A Review of Radial Flow of the Refractory Softwoods: An Example of Sitka Spruce

IRG/WP 11-40564

Ilker Usta, Radovan Despot

As one of the refractory softwood species, the major problems in the preservative treatment of spruce based on the radial flow relate to the anatomical structure of the wood material. The most important morphological features influencing this were the amount of the nature and the condition of both ray tracheids and ray parenchyma cells, and the cross-field pits in particular. The conducting pathways of Sitka spruce have been discussed elsewhere and it was suggested that both ray parenchyma cells and ray tracheids (in either uniseriate or fusiform ray tissues) offer the major flow path in the radial direction. In consequence therefore, the radial flow of preservative fluid: (1) is probably through the ray parenchyma cells to the longitudinal tracheids across cross-field pit apertures and then back again to the other ray parenchyma cells, (2) is associated by bordered pits leading from longitudinal tracheids to ray tracheids and then either semi-bordered or simple pits permitting flow to adjacent ray parenchyma cells, (3) is conducted by simple pit pairs from ray parenchyma cell to ray parenchyma cell.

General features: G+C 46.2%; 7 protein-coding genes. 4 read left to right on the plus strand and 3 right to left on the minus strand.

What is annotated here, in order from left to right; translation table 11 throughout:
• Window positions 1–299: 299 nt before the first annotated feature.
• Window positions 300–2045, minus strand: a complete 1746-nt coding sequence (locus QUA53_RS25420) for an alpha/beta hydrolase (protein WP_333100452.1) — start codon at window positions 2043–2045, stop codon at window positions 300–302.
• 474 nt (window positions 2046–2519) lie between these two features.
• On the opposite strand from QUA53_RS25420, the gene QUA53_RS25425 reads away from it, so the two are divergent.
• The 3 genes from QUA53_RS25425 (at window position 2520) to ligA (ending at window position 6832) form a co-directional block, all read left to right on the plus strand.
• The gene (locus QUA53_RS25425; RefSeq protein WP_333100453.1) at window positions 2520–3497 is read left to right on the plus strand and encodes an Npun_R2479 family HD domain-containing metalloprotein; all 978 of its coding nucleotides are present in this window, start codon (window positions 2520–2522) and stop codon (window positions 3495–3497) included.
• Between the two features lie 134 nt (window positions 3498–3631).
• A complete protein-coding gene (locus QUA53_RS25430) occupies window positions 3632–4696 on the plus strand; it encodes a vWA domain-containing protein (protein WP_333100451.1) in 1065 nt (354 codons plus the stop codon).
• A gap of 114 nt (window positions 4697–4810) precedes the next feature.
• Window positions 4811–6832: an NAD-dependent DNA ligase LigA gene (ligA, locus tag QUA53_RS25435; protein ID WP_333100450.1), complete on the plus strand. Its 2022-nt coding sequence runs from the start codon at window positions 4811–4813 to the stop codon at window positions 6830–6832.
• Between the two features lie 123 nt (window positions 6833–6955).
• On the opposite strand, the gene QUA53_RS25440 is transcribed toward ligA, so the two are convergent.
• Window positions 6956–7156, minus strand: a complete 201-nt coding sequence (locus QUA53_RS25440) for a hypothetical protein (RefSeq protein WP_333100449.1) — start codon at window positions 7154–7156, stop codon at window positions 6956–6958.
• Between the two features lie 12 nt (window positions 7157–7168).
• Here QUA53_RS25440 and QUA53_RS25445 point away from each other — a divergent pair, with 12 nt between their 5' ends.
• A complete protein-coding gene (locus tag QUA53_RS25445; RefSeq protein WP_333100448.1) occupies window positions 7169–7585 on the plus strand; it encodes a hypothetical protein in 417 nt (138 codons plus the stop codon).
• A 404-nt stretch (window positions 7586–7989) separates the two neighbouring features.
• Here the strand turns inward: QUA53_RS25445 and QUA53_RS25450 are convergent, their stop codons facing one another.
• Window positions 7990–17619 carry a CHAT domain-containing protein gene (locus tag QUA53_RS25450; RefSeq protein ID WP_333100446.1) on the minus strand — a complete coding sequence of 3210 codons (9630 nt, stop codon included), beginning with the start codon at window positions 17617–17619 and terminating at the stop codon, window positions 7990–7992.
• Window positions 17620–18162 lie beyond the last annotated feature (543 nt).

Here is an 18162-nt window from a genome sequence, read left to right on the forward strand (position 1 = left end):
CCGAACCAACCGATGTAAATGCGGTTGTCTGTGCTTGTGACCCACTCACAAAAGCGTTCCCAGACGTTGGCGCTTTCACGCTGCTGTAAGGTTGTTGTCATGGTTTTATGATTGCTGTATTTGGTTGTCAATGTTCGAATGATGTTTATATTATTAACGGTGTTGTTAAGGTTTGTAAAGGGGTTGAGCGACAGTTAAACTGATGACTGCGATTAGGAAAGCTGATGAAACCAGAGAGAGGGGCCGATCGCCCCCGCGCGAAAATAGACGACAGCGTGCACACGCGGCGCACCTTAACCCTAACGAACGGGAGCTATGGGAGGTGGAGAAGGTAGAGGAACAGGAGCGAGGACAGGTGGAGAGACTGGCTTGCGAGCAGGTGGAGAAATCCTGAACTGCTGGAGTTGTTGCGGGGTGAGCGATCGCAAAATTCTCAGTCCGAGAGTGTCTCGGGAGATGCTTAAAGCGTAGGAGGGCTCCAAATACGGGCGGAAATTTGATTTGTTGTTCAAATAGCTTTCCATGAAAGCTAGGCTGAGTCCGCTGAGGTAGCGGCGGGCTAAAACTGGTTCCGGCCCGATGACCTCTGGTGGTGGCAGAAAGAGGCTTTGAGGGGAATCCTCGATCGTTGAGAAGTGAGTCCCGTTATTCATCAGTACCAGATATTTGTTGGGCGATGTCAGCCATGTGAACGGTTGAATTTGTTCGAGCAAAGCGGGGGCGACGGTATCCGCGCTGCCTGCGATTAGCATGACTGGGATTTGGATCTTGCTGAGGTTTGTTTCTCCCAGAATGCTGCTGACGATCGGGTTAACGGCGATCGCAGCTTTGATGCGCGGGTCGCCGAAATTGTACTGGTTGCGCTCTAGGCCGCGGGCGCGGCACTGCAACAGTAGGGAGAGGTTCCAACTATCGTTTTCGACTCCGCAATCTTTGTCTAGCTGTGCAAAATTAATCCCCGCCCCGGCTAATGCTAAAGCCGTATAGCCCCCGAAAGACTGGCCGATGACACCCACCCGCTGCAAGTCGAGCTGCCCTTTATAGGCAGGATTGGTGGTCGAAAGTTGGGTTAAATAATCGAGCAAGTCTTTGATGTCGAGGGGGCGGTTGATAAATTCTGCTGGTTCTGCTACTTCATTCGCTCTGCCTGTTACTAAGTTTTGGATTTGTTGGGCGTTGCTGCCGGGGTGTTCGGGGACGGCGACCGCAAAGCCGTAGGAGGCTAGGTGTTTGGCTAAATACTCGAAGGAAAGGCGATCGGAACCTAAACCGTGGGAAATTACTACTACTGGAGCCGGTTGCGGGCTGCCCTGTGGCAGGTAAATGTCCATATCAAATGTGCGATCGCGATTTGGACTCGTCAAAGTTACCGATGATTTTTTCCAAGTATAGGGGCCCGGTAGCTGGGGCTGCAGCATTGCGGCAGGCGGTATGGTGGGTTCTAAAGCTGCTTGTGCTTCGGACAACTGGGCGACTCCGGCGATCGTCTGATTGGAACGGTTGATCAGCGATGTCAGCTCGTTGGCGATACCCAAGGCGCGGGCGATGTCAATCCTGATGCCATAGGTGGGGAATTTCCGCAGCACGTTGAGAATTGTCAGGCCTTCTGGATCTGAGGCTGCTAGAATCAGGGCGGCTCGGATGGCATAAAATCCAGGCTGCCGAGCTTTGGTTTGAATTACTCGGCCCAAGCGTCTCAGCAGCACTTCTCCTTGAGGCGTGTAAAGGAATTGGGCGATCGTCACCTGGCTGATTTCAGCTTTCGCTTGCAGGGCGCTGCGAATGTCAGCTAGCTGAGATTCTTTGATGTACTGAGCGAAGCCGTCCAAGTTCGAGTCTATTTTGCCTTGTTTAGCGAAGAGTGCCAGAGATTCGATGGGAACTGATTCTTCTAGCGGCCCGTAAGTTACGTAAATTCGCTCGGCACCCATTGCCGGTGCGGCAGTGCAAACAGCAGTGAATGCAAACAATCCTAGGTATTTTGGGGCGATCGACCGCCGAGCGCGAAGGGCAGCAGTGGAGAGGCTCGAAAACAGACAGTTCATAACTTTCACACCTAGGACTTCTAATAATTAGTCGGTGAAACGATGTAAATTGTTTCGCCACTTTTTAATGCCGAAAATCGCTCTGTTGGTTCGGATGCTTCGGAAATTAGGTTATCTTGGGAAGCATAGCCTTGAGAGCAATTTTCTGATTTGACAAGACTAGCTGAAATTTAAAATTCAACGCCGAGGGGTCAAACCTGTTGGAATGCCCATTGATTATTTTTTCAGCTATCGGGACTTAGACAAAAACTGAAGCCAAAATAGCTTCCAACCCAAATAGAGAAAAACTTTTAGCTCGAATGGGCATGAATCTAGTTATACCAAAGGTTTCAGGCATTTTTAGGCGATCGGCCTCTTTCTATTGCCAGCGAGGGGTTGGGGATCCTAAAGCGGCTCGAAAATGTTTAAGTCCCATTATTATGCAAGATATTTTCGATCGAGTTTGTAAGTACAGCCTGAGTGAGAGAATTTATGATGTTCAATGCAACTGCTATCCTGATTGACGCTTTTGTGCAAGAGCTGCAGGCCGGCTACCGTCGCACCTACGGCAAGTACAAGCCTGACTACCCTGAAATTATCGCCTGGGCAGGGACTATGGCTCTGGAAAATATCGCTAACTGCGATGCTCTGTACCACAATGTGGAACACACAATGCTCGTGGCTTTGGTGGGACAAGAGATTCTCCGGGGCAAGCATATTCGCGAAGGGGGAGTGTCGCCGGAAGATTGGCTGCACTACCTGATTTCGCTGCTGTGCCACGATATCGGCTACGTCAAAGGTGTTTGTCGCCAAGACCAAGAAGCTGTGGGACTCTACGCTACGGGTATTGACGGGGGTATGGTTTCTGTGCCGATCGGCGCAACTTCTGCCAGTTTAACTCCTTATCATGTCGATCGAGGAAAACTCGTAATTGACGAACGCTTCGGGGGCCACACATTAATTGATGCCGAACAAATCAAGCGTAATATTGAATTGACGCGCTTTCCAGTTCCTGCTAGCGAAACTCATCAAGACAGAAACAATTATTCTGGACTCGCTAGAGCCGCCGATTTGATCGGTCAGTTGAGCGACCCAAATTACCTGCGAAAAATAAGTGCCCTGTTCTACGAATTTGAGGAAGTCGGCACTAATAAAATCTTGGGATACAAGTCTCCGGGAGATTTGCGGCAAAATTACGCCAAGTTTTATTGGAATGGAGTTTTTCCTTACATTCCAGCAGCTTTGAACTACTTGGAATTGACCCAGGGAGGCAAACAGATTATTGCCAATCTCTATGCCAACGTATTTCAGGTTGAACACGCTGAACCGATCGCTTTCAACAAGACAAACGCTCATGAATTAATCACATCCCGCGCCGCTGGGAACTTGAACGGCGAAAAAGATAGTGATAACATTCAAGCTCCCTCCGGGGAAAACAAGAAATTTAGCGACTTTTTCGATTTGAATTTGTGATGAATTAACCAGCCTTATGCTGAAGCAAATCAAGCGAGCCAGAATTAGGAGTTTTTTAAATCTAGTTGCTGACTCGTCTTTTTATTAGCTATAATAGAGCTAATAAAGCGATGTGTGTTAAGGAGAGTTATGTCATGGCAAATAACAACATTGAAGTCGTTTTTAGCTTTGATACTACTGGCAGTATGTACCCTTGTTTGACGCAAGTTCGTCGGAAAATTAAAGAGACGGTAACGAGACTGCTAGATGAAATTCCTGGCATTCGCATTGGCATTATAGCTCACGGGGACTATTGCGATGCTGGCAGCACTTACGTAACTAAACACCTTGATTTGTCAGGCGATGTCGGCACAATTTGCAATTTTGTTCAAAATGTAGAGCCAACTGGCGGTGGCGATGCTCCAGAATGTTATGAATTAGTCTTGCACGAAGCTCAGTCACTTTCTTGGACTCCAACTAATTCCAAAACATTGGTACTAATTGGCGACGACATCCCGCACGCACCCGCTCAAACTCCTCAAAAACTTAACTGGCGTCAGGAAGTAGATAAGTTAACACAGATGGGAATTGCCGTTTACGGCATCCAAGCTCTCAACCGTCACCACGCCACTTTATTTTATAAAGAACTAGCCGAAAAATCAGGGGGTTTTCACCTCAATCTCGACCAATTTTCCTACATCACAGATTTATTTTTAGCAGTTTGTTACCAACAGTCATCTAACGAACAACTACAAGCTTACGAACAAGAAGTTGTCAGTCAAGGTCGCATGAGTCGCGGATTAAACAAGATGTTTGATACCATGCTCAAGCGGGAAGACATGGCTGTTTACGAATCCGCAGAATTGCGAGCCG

Keywords: Sitka spruce, treatability, radial flow

Conference: 11-05-08/12 Queenstown, New Zealand

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